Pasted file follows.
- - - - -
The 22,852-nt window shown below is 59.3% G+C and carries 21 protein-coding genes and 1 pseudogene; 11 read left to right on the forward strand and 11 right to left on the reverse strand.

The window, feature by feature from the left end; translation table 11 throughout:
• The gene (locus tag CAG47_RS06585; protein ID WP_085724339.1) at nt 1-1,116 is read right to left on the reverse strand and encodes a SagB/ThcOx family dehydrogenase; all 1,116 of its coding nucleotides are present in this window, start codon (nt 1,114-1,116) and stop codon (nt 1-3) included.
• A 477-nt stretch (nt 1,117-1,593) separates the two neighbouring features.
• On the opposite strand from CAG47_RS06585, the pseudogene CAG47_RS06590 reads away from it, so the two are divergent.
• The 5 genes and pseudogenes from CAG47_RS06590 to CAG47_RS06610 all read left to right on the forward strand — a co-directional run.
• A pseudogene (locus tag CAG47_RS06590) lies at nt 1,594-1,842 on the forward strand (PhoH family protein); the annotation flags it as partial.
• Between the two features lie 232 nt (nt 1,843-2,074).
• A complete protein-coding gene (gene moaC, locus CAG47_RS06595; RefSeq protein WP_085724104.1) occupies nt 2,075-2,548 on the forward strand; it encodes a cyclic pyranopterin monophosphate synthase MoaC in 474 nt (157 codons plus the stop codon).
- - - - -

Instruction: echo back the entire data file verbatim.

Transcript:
The 22,852-nt window shown below is 59.3% G+C and carries 21 protein-coding genes and 1 pseudogene; 11 read left to right on the forward strand and 11 right to left on the reverse strand.

The window, feature by feature from the left end; translation table 11 throughout:
• The gene (locus tag CAG47_RS06585; protein ID WP_085724339.1) at nt 1-1,116 is read right to left on the reverse strand and encodes a SagB/ThcOx family dehydrogenase; all 1,116 of its coding nucleotides are present in this window, start codon (nt 1,114-1,116) and stop codon (nt 1-3) included.
• A 477-nt stretch (nt 1,117-1,593) separates the two neighbouring features.
• On the opposite strand from CAG47_RS06585, the pseudogene CAG47_RS06590 reads away from it, so the two are divergent.
• The 5 genes and pseudogenes from CAG47_RS06590 to CAG47_RS06610 all read left to right on the forward strand — a co-directional run.
• A pseudogene (locus tag CAG47_RS06590) lies at nt 1,594-1,842 on the forward strand (PhoH family protein); the annotation flags it as partial.
• Between the two features lie 232 nt (nt 1,843-2,074).
• A complete protein-coding gene (gene moaC, locus CAG47_RS06595; RefSeq protein WP_085724104.1) occupies nt 2,075-2,548 on the forward strand; it encodes a cyclic pyranopterin monophosphate synthase MoaC in 474 nt (157 codons plus the stop codon).